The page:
Merck & Co hedges its checkpoint bet with Lenvima

Eisai deal to help Merck expand checkpoint inhibitor franchise.

Merck & Co buying into Eisai’s marketed small-molecule drug Lenvima likely marks another big pharma effort to broaden the scope of checkpoint inhibition beyond obvious patient groups, such as those whose cancers express high levels of PD-L1.

Similar considerations marked Merck’s tie-up last year with Astrazeneca on Lynparza, as well as Bristol-Myers Squibb’s recent $1.85bn deal for rights to Nektar’s NKTR-214. Merck will also surely want to avoid the controversy generated by Bristol’s rival Opdivo in the Checkmate-214 trial in renal cancer – a setting where Lenvima was approved two years ago.

The obvious focus of the deal on Lenvima, a VEGFR tyrosine kinase inhibitor, is combinations. Indeed, a combo of Lenvima plus Merck’s Keytruda was granted US breakthrough designation in renal cancer in January – something that surely focused Merck’s mind – and a pivotal first-line study, Clear, should read out in 2019/20.

PD-L1-negative problem

The problem Merck will want to solve – especially, it seems, with renal cancer – is that first-line patients who are not PD-L1-positive do not benefit from checkpoint blockade alone.

Despite the lead investigator’s claims that Bristol’s Opdivo plus Yervoy showed broad utility in Checkmate-214, the trial suggested that PD-L1-negative subject might actually be better off on Pfizer’s Sutent, the current standard of care (Spotlight – Medical disclosure farrago hits Esmo 2017, September 15, 2017). 

Opdivo is the only anti-PD-(L)1 drug to have renal cancer on its label, in second-line use, and it might soon be joined by Roche’s Tecentriq.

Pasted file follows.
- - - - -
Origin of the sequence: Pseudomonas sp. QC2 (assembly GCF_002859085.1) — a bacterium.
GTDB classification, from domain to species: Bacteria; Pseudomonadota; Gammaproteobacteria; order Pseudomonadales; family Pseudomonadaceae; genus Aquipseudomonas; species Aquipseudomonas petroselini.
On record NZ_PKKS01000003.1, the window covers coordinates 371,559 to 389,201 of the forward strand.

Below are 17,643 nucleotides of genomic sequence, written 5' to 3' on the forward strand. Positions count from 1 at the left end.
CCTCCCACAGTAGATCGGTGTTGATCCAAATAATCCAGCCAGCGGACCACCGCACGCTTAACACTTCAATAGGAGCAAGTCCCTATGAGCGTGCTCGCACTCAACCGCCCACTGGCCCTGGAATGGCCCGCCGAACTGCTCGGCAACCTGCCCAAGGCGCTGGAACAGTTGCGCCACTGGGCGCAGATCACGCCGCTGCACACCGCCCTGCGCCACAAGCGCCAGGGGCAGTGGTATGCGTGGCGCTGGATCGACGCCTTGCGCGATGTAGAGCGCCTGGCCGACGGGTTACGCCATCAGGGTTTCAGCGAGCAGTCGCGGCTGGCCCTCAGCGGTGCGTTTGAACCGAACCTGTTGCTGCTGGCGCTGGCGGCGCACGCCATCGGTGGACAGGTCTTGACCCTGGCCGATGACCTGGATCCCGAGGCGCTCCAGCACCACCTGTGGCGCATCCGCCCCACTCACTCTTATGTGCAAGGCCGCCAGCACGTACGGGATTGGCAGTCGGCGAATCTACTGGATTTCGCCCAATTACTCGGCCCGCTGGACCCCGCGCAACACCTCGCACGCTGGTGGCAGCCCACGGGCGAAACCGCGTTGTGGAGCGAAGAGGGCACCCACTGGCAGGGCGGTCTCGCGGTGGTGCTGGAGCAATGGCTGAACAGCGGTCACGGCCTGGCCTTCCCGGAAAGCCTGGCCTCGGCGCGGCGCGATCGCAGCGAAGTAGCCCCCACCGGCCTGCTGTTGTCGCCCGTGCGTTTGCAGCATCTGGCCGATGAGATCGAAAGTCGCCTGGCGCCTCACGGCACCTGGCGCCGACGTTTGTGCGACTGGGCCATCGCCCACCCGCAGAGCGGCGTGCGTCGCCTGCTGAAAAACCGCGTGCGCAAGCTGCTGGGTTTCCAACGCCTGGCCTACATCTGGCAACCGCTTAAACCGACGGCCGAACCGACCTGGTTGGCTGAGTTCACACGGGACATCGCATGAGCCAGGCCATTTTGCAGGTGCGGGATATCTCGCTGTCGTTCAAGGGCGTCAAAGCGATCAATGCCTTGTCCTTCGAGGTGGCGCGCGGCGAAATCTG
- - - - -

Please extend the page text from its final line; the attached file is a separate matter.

Broad first-line use likely needs a combo approach, and this is where Lenvima comes in. The Keynote-146 trial showed Keytruda and Lenvima to have an additive effect, yielding overall remission of 63% in renal cancer; this was irrespective of PD-L1 status, and was above that seen previously with Lenvima and Novartis’s Afinitor (37%), or with Opdivo monotherapy (25%).

Of course, renal cancer is not Merck’s only focus in the Lenvima deal; the company says it wants to evaluate the combo in six other cancers, including endometrial, liver and non-small cell lung tumours.

Evercore ISI’s Umer Raffat points out that across the cancers studied in Keynote-146 Lenvima plus Keytruda yielded a 52.2% overall response rate, including in patients whose tumours had low levels of microsatellite instability. Keytruda is approved broadly in microsatellite instability-high cancers – a particularly strong marker of efficacy for checkpoint blockade.

And liver cancer is an obvious target, since this is a setting where Lenvima has been filed for first-line treatment. Again, Opdivo is the only anti-PD-(L)1 drug approved here, again for second-line use.

Trials of Keytruda plus Lenvima combinations
Study Conditions Enrolment Trial ID Primary completion Note
Keynote-523 Solid tumors 6 NCT03006887 Jun 2018
Keynote-524 Hepatocellular carcinoma 30 NCT03006926 Aug 2018 Lenvima filed for 1st-line liver cancer
ACCRU-ITOG-1504 Thyroid cancer 60 NCT02973997 Sep 2018 Investigator-initiated trial
17-00626 Gastro-oesophageal cancer 24 NCT03321630 Oct 2018 Investigator-initiated trial
Keynote-146/Study 111 Solid tumors 191 NCT02501096 Aug 2019 Basis of US BTD for renal cancer, where Lenvima is approved 2nd-line
Clear 1st-line renal cell carcinoma 735 NCT02811861 Oct 2019 Phase III study (all others are I or II)
S17-00626 Gastric or gastro-oesophageal cancer 29 NCT03413397 Nov 2020 Investigator-initiated trial
Source: Clinicaltrials.gov.

As such it looks likely that Merck just chose Lenvima as a hedge against the future threat of its checkpoint inhibitor franchise being marginalised. The financials back this up: Eisai got $300m up front and a $450m R&D expenditure reimbursement, and could get $650m for certain future option rights, in addition to milestone fees.

Other tie-ups aiming to broaden the potential of anti-PD-(L)1 drugs include Merck’s deal with Astrazeneca to combine Lynparza or selumetinib with Keytruda or Imfinzi. Bristol is combining Opdivo with various in-house biologicals, and last month’s licencing of NKTR-214 gave it an asset that hits the IL-2 pathway and has specifically shown combinatorial efficacy in PD-L1-negative cancers.

This is likely to remain a key focus as immuno-oncology players seek to grab market share – a good reason why combo studies continue to generate such interest at scientific meetings.

To contact the writer of this story email Jacob Plieth in London at jacobp@epvantage.com or follow @JacobPlieth on Twitter

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